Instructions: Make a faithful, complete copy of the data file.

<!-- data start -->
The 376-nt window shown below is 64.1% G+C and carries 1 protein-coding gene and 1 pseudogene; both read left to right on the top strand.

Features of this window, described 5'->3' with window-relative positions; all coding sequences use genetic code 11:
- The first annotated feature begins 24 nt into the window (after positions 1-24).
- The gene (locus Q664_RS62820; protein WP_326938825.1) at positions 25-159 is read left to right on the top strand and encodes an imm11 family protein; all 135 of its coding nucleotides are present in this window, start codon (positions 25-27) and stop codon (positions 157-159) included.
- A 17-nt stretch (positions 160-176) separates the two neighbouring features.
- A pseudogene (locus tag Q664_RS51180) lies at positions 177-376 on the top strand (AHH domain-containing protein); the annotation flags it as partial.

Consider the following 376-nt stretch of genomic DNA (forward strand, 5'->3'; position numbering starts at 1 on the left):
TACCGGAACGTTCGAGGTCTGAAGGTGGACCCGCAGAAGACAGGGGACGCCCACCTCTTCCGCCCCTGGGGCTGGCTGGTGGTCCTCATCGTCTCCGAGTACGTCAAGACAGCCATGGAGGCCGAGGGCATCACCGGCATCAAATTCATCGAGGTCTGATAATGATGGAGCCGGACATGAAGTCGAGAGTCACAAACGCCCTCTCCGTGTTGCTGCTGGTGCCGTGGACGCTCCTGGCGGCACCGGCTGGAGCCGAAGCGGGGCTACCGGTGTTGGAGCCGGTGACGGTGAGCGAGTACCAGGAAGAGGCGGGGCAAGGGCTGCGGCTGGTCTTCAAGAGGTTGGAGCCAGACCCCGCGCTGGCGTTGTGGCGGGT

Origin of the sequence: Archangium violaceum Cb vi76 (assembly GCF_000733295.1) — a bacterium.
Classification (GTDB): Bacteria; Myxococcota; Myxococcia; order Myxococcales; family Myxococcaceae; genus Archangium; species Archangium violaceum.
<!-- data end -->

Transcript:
The 376-nt window shown below is 64.1% G+C and carries 1 protein-coding gene and 1 pseudogene; both read left to right on the top strand.

Features of this window, described 5'->3' with window-relative positions; all coding sequences use genetic code 11:
- The first annotated feature begins 24 nt into the window (after positions 1-24).
- The gene (locus Q664_RS62820; protein WP_326938825.1) at positions 25-159 is read left to right on the top strand and encodes an imm11 family protein; all 135 of its coding nucleotides are present in this window, start codon (positions 25-27) and stop codon (positions 157-159) included.
- A 17-nt stretch (positions 160-176) separates the two neighbouring features.
- A pseudogene (locus tag Q664_RS51180) lies at positions 177-376 on the top strand (AHH domain-containing protein); the annotation flags it as partial.

Consider the following 376-nt stretch of genomic DNA (forward strand, 5'->3'; position numbering starts at 1 on the left):
TACCGGAACGTTCGAGGTCTGAAGGTGGACCCGCAGAAGACAGGGGACGCCCACCTCTTCCGCCCCTGGGGCTGGCTGGTGGTCCTCATCGTCTCCGAGTACGTCAAGACAGCCATGGAGGCCGAGGGCATCACCGGCATCAAATTCATCGAGGTCTGATAATGATGGAGCCGGACATGAAGTCGAGAGTCACAAACGCCCTCTCCGTGTTGCTGCTGGTGCCGTGGACGCTCCTGGCGGCACCGGCTGGAGCCGAAGCGGGGCTACCGGTGTTGGAGCCGGTGACGGTGAGCGAGTACCAGGAAGAGGCGGGGCAAGGGCTGCGGCTGGTCTTCAAGAGGTTGGAGCCAGACCCCGCGCTGGCGTTGTGGCGGGT

Origin of the sequence: Archangium violaceum Cb vi76 (assembly GCF_000733295.1) — a bacterium.
Classification (GTDB): Bacteria; Myxococcota; Myxococcia; order Myxococcales; family Myxococcaceae; genus Archangium; species Archangium violaceum.